When the Bureau of Labor Statistics releases its monthly Consumer Price Index, it generally seems that the headline inflation rate really doesn't reflect our own personal inflation reality. In many cases, consumers experience far higher price increases than the modest 2 or 3 percent that are reflected in the CPI. A brief article by Scott Wolla at the Federal Reserve Bank of St. Louis explains why there is a disconnect between what the BLS tells us about inflation and what we experience as consumers.
Let's start by looking at how inflation is measured. The CPI measures the average change over time in the prices paid by urban consumers (who represent 87 percent of Americans) for a market basket of consumer goods and services. The CPI market basket is constructed using input from consumers; for the latest iteration of the market basket, the data on what consumers spent was gleaned from spending diaries kept by 28,000 consumers and from 60,000 interviews conducted with consumers in 2011 and 2012. Price information is collected on a monthly basis for the 80,000 items in the market basket. The prices of goods and services in the market basket are indexed to a value of 100 so that the changes in the index value over time can be used to calculate the inflation rate.
Here is a graph showing the indexed CPI since 1947:
The data is indexed to a value of 100 in 1982 - 1984. The same basket of goods and services that had an index value of 100 in 1982 - 1984 now has a value of 238.042 meaning that it has risen by 138.042 percent over the thirty year plus period.
Here is a graph showing the percentage change in the cost of the market basket of goods on a year-over-year basis:
The year-over-year increase in the cost of a basket of goods and services has varied widely over the decades from a high of 14.6 percent in March 1980 to its current level of 0.12 percent.
Like many statistics, price statistics are reported as an average; an average American consumer is 37.6 years old and their average per capita income is $46,163. Obviously, both age and income will have a substantial impact on the consumption of certain goods and services which will have an impact on a household's inflation rate. Let's say that you drive very long distances to work; as gasoline prices rise and fall, the impact of changes in the price of gasoline will impact your household far more than a household that consists of retired people who do not have to commute to work or a household that relies on public transit for commuting. The same can be said for any good and service that your household utilizes. Basically, every household has its own inflation rate, in other words, individual experiences with inflation may vary.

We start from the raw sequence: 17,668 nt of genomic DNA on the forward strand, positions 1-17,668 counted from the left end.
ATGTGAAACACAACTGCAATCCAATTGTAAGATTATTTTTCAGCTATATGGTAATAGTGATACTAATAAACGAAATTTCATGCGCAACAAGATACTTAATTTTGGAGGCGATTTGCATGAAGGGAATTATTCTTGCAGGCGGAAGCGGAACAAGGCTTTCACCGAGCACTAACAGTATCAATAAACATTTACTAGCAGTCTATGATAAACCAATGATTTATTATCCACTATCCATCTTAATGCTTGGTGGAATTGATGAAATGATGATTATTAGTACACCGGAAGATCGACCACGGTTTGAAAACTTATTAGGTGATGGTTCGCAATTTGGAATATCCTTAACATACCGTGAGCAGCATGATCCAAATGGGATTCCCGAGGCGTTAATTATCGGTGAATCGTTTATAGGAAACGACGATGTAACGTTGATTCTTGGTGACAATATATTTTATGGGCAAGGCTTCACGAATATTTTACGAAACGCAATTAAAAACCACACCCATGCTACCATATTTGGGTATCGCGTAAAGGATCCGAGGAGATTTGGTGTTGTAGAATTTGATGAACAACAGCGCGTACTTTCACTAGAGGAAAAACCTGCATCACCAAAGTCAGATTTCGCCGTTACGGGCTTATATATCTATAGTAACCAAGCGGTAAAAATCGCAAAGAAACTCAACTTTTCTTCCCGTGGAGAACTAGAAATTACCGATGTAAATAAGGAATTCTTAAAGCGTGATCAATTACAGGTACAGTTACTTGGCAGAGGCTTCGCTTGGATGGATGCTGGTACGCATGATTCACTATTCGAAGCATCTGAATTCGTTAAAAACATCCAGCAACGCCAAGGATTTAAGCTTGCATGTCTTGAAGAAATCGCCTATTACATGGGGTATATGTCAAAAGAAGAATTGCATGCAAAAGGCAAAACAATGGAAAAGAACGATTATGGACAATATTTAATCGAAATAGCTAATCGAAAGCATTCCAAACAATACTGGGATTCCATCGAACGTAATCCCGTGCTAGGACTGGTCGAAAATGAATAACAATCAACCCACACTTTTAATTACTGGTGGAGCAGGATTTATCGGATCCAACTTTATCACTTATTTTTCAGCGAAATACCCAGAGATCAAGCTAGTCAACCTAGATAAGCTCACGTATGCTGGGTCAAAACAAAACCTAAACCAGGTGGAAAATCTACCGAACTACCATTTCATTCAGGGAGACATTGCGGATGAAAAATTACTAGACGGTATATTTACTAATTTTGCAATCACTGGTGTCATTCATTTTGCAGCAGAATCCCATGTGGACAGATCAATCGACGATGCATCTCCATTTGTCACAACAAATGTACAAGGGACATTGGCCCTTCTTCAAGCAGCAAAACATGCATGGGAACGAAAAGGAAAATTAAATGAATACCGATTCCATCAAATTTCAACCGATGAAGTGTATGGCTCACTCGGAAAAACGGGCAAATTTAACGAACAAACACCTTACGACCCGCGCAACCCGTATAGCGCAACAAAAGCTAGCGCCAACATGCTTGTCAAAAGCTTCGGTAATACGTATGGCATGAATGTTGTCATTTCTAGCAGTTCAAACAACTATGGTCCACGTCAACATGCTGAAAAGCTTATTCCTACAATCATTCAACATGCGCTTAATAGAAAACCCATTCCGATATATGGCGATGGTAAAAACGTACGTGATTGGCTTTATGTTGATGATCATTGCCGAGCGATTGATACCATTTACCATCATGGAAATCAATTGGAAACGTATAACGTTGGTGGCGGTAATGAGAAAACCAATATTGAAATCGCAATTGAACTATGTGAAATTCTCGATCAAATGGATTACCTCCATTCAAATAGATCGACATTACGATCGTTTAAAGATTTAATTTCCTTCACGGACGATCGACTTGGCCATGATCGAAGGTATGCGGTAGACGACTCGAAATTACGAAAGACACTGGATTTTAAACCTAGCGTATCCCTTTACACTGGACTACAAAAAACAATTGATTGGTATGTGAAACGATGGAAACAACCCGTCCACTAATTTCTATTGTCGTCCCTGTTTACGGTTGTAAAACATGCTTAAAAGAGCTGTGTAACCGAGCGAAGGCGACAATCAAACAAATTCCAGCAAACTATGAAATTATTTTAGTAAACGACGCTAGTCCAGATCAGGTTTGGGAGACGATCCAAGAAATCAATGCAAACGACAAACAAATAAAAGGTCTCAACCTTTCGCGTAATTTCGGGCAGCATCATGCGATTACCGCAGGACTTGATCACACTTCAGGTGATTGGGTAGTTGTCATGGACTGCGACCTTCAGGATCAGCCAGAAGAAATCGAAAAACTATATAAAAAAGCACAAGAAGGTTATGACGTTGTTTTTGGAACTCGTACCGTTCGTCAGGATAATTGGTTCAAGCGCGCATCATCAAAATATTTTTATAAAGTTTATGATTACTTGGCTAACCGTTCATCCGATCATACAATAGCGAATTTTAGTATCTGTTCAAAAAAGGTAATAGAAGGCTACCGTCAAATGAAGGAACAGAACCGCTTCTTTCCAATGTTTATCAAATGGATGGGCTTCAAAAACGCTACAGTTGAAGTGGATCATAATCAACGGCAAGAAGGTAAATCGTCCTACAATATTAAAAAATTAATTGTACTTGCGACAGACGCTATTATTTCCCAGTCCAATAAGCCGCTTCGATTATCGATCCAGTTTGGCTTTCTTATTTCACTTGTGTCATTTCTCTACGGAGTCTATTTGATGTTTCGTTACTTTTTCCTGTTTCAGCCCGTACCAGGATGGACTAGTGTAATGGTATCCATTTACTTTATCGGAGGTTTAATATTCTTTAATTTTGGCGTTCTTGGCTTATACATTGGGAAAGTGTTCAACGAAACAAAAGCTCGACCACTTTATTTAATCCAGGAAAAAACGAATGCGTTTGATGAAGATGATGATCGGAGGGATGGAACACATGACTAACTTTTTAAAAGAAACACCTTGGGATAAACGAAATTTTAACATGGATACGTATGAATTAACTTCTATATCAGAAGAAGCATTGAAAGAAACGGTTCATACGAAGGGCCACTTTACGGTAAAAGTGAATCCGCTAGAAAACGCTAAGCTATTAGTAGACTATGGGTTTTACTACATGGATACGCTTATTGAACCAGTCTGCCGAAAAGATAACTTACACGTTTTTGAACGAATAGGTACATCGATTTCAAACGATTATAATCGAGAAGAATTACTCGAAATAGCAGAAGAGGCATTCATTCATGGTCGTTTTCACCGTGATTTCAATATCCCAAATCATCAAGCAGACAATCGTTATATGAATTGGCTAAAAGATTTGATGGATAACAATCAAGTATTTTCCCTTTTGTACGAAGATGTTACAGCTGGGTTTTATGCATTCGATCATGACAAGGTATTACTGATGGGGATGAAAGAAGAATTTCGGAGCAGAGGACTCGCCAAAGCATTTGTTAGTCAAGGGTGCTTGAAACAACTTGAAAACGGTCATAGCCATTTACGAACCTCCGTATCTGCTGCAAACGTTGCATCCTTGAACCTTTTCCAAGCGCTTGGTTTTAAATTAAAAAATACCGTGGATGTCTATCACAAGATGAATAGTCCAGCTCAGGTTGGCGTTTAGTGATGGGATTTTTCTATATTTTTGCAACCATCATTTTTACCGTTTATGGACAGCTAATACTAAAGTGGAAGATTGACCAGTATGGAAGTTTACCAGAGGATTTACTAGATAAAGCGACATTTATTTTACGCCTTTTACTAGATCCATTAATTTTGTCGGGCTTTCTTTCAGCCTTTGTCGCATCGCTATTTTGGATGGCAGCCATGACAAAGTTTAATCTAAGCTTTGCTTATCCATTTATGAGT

Now, let's look at a graphic showing how much the consumer price index varies depending on the good or service:
With 1978 set at 100, we can see that medical care has risen far more than either apparel or the "all items" inflation rate. In fact, over the 37 years, the price of all items in the market basket have risen by 278 percent or 3.7 percent annually compared to a whopping 653 percent for medical care which results in a 5.6 percent annual price increase and 57 percent for apparel which results in a 1.3 percent annual price increase. Obviously, since an average senior American consumes more medical care than a younger American, they have felt a far greater impact of rising prices for this item than their younger counterparts.
Another measure of inflation has been developed by the American Institute for Economic Research. The Everyday Price Index or EPI has been designed to reflect price changes for goods and services that consumers purchase at least once per month thereby reflecting the price changes that are felt by most Americans on a day-to-day basis. Unlike many of the items in the CPI market basket, purchasing the items in the EPI cannot easily be postponed by consumers . This means that consumers must absorb the fluctuations in prices of these items. Nearly half of the EPI basket consist of food consumed at home (21.5 percent), food consumed outside the home (15.1 percent) and household fuels and utilities (13.4 percent). By comparison, these items only "weigh" 19.4 percent in the BLS market basket. This makes the EPI basket much more volatile than the BLS headline inflation rate, however, it appears to better reflect our own experiences with inflation.
Here is a graph showing a comparison between the CPI (in red) and the EPI (in purple):
While the difference may not seem significant, in fact, over the past 20 years the EPI shows that everyday prices have risen by 76 percent (average rate of 3.2 percent annually) compared to 56 percent for the CPI (average rate of 2.3 percent annually). Apparently, when the BLS includes such items as cars, appliances and furniture in their inflation equation, these rarely purchased items have a significant downward pressure on inflation.
When you read items like this which suggest that the Federal Reserve has not met its 2 percent inflation target for more than 3 years, you'll now have a better understanding of why your personal inflation rate experience varies greatly from what the headline inflation numbers would suggest and why many of us have a hard time believing that inflation is almost non-existent.